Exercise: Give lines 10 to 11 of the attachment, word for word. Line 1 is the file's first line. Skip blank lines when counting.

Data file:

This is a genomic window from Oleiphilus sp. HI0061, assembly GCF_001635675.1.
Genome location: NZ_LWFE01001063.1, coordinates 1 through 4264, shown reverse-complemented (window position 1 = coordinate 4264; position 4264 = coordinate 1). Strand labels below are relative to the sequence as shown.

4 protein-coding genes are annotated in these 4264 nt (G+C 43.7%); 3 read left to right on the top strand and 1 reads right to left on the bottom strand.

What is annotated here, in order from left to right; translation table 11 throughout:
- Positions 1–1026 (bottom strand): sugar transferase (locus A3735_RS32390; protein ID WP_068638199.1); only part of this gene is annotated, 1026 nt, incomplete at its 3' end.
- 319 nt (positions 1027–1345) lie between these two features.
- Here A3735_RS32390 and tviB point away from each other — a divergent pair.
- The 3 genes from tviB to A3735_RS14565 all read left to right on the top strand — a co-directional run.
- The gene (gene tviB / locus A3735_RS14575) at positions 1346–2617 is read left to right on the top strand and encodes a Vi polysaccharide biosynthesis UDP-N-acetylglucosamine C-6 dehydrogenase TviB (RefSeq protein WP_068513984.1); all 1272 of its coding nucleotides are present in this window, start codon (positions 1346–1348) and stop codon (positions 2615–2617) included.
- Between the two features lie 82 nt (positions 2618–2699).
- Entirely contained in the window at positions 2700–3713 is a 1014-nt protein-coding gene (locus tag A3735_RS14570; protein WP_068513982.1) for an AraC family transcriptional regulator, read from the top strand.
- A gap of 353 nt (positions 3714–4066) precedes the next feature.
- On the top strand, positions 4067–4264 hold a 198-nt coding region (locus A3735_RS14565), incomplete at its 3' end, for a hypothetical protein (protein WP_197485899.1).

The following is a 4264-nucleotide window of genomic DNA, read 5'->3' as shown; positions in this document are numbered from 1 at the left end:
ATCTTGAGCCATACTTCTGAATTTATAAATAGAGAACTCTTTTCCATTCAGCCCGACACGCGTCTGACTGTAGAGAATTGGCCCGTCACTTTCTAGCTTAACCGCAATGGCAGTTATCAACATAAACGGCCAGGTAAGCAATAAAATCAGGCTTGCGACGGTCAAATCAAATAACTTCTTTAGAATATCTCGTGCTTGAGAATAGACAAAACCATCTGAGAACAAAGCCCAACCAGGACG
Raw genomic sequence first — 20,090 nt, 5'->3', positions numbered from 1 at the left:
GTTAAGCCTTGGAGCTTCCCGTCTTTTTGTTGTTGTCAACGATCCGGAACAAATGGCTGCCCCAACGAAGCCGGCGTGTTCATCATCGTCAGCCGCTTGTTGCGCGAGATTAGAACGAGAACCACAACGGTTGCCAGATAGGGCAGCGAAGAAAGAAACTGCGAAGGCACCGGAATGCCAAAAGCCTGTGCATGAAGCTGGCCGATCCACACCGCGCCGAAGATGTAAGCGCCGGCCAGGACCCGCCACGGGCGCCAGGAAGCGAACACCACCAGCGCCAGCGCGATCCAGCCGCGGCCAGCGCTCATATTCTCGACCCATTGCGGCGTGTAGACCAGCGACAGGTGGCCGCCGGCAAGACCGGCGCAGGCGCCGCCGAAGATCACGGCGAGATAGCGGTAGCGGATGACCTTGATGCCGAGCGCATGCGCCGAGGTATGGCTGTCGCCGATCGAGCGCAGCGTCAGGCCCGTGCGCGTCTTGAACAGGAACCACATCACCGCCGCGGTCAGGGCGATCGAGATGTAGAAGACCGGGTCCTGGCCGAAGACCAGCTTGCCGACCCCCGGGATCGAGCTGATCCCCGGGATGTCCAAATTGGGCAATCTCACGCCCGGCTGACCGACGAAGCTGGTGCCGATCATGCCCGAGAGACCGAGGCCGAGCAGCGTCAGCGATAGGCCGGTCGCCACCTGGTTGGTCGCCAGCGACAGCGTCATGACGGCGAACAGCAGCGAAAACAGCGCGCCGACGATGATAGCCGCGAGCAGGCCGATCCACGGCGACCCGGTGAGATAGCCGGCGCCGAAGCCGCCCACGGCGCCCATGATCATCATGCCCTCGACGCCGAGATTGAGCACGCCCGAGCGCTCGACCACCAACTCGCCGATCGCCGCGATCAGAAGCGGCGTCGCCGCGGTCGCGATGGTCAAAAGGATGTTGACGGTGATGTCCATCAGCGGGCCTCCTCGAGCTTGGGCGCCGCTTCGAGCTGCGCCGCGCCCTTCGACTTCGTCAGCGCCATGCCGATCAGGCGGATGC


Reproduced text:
- Between the two features lie 82 nt (positions 2618–2699).
- Entirely contained in the window at positions 2700–3713 is a 1014-nt protein-coding gene (locus tag A3735_RS14570; protein WP_068513982.1) for an AraC family transcriptional regulator, read from the top strand.